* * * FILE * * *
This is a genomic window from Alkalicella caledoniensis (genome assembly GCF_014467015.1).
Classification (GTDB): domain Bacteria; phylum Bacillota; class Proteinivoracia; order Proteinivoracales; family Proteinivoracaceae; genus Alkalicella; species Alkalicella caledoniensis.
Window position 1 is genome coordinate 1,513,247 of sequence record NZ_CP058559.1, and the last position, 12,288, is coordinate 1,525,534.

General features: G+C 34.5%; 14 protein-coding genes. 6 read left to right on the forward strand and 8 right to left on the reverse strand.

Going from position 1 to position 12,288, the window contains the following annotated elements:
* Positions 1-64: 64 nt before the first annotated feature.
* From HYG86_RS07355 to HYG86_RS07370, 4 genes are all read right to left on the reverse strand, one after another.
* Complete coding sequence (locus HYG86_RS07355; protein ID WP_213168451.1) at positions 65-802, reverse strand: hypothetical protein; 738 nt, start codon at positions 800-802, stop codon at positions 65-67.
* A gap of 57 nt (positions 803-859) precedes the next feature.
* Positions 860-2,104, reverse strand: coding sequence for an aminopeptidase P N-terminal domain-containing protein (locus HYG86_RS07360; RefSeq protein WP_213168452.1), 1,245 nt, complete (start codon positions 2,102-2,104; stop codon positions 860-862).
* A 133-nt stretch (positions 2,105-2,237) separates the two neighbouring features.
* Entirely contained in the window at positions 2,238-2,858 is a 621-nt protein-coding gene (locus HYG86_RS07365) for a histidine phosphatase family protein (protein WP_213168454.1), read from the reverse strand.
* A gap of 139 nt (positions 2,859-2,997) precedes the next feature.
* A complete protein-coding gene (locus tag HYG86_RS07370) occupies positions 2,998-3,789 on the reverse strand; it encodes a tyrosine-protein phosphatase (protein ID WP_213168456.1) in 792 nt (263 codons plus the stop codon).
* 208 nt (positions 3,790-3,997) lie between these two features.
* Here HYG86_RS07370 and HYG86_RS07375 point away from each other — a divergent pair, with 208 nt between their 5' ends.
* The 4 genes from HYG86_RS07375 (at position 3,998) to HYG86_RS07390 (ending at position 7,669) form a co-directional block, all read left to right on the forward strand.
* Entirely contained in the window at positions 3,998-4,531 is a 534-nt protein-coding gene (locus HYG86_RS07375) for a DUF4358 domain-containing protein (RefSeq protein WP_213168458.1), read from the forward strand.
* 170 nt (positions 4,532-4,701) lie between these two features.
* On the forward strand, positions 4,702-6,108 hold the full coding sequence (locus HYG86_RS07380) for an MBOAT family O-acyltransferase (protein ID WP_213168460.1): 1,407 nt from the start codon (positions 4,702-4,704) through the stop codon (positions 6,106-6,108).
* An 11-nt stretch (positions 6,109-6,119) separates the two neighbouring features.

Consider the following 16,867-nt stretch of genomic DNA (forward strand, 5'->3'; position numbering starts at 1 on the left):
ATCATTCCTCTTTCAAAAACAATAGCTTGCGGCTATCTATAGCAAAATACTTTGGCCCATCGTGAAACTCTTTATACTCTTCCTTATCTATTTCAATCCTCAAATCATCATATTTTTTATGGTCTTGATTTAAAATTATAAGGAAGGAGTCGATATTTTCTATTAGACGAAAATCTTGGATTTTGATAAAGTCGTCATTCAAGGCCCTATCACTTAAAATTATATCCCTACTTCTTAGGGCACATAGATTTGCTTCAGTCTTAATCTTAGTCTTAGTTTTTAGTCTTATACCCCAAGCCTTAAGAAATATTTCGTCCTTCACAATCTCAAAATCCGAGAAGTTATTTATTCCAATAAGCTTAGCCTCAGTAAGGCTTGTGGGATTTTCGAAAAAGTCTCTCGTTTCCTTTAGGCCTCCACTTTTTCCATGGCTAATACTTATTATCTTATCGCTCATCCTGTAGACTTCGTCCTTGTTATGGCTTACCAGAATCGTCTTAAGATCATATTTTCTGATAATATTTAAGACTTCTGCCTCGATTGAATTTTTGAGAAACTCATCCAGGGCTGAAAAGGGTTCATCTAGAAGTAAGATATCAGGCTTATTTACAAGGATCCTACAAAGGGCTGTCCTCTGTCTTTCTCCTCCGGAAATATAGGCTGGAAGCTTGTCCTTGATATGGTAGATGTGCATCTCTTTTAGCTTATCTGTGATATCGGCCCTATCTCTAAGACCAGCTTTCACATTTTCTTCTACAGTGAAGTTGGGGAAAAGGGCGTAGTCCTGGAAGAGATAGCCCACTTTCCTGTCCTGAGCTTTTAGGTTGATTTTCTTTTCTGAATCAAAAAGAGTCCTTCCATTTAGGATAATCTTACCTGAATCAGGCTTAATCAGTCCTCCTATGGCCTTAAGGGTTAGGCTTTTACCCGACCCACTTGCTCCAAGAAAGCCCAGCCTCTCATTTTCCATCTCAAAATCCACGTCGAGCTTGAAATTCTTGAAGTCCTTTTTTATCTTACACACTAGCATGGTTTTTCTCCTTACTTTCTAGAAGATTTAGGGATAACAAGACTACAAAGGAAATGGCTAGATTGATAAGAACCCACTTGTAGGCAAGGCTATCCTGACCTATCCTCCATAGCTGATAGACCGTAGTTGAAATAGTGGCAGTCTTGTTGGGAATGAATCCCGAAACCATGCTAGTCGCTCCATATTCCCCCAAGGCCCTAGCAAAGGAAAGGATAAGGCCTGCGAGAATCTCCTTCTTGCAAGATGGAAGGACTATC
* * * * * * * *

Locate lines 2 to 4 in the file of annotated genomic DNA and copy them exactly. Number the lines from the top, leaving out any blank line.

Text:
Classification (GTDB): domain Bacteria; phylum Bacillota; class Proteinivoracia; order Proteinivoracales; family Proteinivoracaceae; genus Alkalicella; species Alkalicella caledoniensis.
Window position 1 is genome coordinate 1,513,247 of sequence record NZ_CP058559.1, and the last position, 12,288, is coordinate 1,525,534.

General features: G+C 34.5%; 14 protein-coding genes. 6 read left to right on the forward strand and 8 right to left on the reverse strand.